Six-plus months after the fact, the Rangers’ second-round, six-game playoff defeat to Ottawa that ultimately broke up that old gang on Broadway remains difficult to fathom. If it wasn’t quite the 1960 World Series, in which the Yankees outscored the Pirates 55-27 yet lost in seven games, the series was one-sided enough through the first five games in which the Blueshirts led for 179:52 and trailed for all of 13:10 but still were down 3-2 in the series they’d lose with a miserable effort in a Game 6 defeat at the Garden. The playoff ouster that followed a rousing six-game opening round victory over Montreal presaged the departures of Bluebloods Dan Girardi and Derek Stepan and represents one of the more deflating exits from the postseason over the last 50 years. Not that the Rangers were necessarily thinking about that when the Senators came to the Garden on Sunday. There were other things on the minds of the Blueshirts, who had lost two straight and had won only nine of their first 20 games (9-9-2) entering the contest. Except, that is, on the mind of Henrik Lundqvist. “Benny reminded me about it at the morning skate,” Lundqvist told The Post, alluding to the goalie whisperer, Benoit Allaire. “It kind of stunk a little bit, too, him telling me that these are the guys that knocked me and us out.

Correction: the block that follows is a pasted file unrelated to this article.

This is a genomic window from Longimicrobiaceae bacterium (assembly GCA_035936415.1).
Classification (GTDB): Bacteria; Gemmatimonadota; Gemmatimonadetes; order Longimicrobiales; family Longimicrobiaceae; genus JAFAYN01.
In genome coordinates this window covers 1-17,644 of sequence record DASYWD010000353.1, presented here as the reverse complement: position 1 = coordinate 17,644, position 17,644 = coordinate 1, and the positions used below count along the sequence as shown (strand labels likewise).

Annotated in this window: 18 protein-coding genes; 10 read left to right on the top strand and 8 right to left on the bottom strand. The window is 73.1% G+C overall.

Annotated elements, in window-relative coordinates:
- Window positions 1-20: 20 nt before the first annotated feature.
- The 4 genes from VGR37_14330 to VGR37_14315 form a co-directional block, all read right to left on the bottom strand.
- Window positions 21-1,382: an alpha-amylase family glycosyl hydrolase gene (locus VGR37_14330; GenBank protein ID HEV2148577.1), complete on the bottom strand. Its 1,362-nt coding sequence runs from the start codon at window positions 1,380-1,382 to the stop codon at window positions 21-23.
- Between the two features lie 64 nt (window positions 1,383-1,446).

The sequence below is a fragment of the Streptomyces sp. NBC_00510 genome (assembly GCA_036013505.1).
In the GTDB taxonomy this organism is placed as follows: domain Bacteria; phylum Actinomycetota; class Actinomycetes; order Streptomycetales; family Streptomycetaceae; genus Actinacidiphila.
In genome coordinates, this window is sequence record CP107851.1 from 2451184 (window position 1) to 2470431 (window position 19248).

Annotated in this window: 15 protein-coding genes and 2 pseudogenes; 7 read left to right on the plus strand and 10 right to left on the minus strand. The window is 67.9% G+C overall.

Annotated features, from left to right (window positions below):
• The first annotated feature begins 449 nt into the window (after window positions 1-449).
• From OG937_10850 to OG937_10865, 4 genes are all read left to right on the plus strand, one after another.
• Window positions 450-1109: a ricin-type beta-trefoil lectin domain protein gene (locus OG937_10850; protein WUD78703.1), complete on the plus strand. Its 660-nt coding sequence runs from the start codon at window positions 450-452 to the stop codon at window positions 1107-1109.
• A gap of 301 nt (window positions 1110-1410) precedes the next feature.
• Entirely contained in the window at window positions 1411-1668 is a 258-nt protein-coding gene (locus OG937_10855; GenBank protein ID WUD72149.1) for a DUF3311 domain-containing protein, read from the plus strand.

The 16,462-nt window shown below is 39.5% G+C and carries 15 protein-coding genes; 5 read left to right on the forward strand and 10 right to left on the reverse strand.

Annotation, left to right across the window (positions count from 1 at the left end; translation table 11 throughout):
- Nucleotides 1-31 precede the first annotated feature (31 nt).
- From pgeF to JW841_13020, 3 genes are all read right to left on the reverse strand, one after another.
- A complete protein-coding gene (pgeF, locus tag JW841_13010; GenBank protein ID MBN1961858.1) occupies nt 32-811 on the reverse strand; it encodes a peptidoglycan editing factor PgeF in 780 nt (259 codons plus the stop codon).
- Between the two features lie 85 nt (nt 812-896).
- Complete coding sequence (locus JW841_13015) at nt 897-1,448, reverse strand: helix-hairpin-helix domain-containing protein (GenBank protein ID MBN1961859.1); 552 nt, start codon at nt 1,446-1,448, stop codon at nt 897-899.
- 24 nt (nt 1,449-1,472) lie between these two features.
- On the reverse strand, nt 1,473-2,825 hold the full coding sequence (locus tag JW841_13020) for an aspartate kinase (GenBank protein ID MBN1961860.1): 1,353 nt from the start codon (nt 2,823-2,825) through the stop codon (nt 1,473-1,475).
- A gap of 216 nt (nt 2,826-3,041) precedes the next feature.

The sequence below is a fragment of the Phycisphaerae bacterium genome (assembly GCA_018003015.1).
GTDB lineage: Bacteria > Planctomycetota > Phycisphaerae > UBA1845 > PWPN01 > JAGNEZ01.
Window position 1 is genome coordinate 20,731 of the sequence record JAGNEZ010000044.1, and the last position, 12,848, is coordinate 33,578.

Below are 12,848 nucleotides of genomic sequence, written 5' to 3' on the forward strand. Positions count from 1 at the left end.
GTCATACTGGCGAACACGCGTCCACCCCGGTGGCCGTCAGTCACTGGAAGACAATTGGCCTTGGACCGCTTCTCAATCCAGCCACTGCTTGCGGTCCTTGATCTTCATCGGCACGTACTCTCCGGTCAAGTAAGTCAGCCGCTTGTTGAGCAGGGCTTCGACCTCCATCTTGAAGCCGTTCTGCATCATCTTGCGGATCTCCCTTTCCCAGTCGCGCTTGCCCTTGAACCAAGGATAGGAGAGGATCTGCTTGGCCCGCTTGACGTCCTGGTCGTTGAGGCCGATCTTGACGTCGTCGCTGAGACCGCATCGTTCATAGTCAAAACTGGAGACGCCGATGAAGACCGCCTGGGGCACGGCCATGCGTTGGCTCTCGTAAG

Rangers bring back punishing old-school style to end funk
New York Post | Nov 20